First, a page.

When the summertime heat is turned up, some of us are more at risk than others.
That's why the National Institutes of Health is providing advice on how to handle hyperthermia, or an abnormally high body temperature brought on by hot, humid weather.
Dr. Ronan Factora is a geriatrician at Cleveland Clinic. He says older adults and people with chronic medical conditions are at higher risk.
"You have problems with regulating your body temperature when you are older and you don't sweat as well. If you have a lot of medical conditions, as well, particularly medical conditions that affect your heart or your kidneys where you have problems with excessive fluid retention or dehydration, that's also going to be a risk-factor," he explained.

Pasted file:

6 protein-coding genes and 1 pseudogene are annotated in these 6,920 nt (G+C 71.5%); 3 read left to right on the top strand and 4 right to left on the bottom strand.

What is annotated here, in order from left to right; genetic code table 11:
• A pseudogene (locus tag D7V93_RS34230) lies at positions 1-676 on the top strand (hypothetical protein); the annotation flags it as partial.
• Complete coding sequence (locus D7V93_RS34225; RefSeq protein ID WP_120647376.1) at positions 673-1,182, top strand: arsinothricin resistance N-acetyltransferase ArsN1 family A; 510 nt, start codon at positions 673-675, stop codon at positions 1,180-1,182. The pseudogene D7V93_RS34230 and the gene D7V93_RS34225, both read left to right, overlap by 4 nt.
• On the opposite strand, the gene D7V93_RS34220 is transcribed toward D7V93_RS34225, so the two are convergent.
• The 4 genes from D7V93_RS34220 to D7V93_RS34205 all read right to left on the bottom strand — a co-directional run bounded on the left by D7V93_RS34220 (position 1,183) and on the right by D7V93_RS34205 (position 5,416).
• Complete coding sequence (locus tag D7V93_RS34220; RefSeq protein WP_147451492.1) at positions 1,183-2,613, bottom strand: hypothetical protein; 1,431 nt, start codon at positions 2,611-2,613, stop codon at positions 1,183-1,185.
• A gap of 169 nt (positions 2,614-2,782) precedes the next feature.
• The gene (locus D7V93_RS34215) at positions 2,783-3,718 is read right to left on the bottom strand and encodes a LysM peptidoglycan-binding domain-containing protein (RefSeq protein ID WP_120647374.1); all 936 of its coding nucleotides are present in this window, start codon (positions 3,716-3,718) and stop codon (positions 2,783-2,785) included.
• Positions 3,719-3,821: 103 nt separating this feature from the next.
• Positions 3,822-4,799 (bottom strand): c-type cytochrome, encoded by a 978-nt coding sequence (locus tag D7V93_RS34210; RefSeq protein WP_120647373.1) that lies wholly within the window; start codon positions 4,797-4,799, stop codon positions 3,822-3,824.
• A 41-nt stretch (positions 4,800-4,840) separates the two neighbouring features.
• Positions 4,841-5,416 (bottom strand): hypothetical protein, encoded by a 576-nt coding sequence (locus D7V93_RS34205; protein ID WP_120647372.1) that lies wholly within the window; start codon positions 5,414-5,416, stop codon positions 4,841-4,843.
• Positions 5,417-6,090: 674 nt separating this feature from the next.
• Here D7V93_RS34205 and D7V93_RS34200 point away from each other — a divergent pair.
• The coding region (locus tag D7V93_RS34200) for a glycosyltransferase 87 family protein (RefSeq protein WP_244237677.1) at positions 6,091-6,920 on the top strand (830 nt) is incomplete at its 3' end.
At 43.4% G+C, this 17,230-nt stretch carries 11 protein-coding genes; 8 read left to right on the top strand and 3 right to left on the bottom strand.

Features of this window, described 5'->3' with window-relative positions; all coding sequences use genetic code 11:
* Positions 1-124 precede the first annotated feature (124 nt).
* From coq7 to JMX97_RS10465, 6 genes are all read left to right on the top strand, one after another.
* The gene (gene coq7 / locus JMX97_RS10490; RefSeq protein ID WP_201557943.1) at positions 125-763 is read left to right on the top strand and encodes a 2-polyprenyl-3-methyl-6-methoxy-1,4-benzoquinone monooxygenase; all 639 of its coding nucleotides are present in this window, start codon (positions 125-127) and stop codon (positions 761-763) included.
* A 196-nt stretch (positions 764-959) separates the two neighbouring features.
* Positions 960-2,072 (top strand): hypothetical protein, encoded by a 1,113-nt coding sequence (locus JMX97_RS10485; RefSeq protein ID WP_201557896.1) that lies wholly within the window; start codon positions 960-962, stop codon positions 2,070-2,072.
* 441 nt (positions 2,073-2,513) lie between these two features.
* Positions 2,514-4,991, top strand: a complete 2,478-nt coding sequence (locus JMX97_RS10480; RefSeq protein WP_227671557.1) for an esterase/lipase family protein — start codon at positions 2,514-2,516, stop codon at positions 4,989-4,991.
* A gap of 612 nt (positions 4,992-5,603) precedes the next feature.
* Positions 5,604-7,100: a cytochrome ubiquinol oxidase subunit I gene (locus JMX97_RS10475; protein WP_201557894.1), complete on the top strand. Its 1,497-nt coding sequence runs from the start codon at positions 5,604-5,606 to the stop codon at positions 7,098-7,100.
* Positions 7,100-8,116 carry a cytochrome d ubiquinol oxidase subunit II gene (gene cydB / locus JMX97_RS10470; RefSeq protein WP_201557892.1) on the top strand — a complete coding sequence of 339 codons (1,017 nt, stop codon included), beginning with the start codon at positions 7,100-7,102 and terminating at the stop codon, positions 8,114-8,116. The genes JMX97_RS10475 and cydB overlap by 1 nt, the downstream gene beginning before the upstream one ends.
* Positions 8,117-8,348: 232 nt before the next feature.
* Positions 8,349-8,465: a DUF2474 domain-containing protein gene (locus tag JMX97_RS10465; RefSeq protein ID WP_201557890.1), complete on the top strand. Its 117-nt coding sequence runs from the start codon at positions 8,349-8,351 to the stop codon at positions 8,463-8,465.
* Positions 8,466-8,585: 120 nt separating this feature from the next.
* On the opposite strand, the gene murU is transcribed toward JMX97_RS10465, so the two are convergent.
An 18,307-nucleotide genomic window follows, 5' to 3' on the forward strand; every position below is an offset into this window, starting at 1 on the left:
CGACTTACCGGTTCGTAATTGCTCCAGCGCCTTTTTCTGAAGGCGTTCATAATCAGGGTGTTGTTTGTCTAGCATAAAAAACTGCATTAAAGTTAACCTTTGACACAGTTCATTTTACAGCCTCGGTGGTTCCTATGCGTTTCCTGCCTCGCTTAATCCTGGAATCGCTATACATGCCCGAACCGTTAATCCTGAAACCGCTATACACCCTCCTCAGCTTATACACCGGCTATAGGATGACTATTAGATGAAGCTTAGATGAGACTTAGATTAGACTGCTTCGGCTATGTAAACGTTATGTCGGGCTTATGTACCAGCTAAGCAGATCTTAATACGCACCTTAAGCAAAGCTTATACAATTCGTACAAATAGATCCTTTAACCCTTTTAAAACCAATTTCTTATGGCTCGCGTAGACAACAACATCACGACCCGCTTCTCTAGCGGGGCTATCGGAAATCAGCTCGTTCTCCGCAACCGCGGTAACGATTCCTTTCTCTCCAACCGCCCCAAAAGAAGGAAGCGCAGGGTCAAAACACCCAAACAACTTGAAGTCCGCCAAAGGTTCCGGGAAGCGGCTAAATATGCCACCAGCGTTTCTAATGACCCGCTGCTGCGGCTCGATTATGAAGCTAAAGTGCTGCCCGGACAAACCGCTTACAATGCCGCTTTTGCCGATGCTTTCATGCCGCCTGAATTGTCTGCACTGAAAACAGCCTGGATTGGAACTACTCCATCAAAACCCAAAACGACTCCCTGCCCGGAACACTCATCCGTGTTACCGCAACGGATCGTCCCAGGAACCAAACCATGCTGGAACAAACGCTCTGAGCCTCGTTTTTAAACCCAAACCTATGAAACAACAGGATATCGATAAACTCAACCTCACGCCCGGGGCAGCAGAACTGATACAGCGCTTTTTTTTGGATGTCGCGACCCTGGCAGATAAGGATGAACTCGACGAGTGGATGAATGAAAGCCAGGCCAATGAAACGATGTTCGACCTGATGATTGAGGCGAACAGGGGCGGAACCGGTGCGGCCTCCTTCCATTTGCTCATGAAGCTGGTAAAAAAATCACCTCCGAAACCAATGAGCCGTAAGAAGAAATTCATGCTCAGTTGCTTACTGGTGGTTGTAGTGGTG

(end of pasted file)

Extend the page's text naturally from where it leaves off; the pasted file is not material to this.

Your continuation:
Factora says signs the heat may be getting to an elderly person include bright red skin, dizziness, weakness, and confusion. This could lead to common forms of hyperthermia like heat stroke, heat cramps, or heat exhaustion.
Drinking lots of water and avoiding the heat as much as possible will decrease the risk.
Factora says if you're older and do not have air conditioning in your home, you do have some options.
"If you don't have access to air conditioning immediately where you live, then you can go look at community centers, churches, in malls, and shopping areas as places you can go and spend some time to cool off," he said.
NIH researchers says heat stroke occurs when someone's body temperature gets above 104.